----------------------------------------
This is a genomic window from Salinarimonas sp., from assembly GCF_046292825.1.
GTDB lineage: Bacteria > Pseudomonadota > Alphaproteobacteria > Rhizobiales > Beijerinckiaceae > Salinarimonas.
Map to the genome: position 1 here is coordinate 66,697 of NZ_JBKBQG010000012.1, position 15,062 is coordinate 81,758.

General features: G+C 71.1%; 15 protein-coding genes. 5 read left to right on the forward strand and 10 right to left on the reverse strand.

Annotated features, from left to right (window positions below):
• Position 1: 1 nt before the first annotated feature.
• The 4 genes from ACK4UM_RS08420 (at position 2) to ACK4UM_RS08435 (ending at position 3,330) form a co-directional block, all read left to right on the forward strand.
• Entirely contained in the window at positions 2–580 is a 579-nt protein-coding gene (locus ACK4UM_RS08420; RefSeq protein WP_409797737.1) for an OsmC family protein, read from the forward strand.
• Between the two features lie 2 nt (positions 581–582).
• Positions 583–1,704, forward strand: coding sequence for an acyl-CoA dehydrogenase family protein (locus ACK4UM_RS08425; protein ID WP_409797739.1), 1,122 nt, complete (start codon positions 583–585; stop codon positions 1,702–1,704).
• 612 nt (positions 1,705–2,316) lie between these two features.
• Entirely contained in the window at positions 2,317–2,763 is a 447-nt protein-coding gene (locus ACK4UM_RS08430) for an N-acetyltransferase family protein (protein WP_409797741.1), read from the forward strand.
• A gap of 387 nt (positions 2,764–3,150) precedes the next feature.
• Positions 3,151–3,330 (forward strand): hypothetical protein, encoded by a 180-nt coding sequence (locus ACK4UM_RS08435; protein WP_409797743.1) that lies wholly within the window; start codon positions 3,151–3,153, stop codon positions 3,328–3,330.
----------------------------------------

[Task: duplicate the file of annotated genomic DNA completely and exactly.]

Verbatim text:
This is a genomic window from Salinarimonas sp., from assembly GCF_046292825.1.
GTDB lineage: Bacteria > Pseudomonadota > Alphaproteobacteria > Rhizobiales > Beijerinckiaceae > Salinarimonas.
Map to the genome: position 1 here is coordinate 66,697 of NZ_JBKBQG010000012.1, position 15,062 is coordinate 81,758.

General features: G+C 71.1%; 15 protein-coding genes. 5 read left to right on the forward strand and 10 right to left on the reverse strand.

Annotated features, from left to right (window positions below):
• Position 1: 1 nt before the first annotated feature.
• The 4 genes from ACK4UM_RS08420 (at position 2) to ACK4UM_RS08435 (ending at position 3,330) form a co-directional block, all read left to right on the forward strand.
• Entirely contained in the window at positions 2–580 is a 579-nt protein-coding gene (locus ACK4UM_RS08420; RefSeq protein WP_409797737.1) for an OsmC family protein, read from the forward strand.
• Between the two features lie 2 nt (positions 581–582).
• Positions 583–1,704, forward strand: coding sequence for an acyl-CoA dehydrogenase family protein (locus ACK4UM_RS08425; protein ID WP_409797739.1), 1,122 nt, complete (start codon positions 583–585; stop codon positions 1,702–1,704).
• 612 nt (positions 1,705–2,316) lie between these two features.
• Entirely contained in the window at positions 2,317–2,763 is a 447-nt protein-coding gene (locus ACK4UM_RS08430) for an N-acetyltransferase family protein (protein WP_409797741.1), read from the forward strand.
• A gap of 387 nt (positions 2,764–3,150) precedes the next feature.
• Positions 3,151–3,330 (forward strand): hypothetical protein, encoded by a 180-nt coding sequence (locus ACK4UM_RS08435; protein WP_409797743.1) that lies wholly within the window; start codon positions 3,151–3,153, stop codon positions 3,328–3,330.